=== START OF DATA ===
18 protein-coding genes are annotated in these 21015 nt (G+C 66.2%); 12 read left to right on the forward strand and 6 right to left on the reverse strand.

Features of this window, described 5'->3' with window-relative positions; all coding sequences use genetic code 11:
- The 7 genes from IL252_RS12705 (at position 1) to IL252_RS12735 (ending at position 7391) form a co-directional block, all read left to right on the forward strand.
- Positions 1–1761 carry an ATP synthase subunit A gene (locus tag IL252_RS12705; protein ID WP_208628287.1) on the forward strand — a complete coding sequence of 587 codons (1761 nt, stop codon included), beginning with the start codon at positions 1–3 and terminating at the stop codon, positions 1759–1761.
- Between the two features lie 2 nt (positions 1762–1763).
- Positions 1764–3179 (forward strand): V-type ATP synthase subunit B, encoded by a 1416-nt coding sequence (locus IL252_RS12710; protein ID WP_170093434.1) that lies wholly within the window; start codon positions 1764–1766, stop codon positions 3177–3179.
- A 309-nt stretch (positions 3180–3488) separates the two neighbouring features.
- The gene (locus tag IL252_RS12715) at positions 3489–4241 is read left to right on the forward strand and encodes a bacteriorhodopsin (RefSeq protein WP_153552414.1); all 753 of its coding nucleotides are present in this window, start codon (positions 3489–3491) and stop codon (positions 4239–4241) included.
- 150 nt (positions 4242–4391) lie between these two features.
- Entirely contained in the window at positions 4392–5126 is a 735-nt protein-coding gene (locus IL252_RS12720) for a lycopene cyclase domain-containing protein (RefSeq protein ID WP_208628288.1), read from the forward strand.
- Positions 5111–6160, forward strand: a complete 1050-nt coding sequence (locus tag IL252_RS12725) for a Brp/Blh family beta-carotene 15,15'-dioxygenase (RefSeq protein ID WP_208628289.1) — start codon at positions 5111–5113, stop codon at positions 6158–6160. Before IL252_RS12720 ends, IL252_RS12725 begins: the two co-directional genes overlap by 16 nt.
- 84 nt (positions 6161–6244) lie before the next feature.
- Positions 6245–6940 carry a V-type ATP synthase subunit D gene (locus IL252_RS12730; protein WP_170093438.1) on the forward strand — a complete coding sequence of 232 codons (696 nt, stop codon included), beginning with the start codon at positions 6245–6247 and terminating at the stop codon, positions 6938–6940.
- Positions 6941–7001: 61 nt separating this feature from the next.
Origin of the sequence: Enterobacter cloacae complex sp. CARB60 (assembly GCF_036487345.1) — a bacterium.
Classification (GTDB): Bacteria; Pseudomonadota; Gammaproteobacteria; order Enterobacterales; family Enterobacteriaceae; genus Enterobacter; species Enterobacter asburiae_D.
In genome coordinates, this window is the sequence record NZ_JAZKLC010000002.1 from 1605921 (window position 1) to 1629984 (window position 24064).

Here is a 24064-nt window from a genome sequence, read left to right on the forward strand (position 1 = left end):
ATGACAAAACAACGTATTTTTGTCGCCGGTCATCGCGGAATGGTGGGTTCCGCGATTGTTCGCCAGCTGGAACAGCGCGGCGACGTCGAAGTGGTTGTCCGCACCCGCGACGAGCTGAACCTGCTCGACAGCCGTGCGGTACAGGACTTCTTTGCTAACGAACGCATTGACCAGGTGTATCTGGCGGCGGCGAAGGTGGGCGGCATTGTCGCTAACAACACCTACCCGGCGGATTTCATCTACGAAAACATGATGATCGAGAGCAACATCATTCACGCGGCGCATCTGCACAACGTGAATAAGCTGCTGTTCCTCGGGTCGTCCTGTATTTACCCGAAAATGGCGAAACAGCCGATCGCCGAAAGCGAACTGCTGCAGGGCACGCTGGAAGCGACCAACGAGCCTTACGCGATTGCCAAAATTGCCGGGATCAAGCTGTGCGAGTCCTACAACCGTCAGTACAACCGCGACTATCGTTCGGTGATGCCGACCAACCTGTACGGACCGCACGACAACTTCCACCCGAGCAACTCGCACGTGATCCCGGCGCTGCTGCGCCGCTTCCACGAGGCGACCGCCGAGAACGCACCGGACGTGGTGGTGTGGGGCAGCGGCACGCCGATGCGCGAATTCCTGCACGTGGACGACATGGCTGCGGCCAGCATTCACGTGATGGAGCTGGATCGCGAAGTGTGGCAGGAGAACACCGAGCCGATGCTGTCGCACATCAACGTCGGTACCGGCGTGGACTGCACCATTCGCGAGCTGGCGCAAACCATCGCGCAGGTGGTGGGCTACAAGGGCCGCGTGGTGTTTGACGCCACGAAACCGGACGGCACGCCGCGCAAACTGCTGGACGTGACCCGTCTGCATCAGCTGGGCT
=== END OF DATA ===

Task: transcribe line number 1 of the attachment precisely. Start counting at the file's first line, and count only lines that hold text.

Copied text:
18 protein-coding genes are annotated in these 21015 nt (G+C 66.2%); 12 read left to right on the forward strand and 6 right to left on the reverse strand.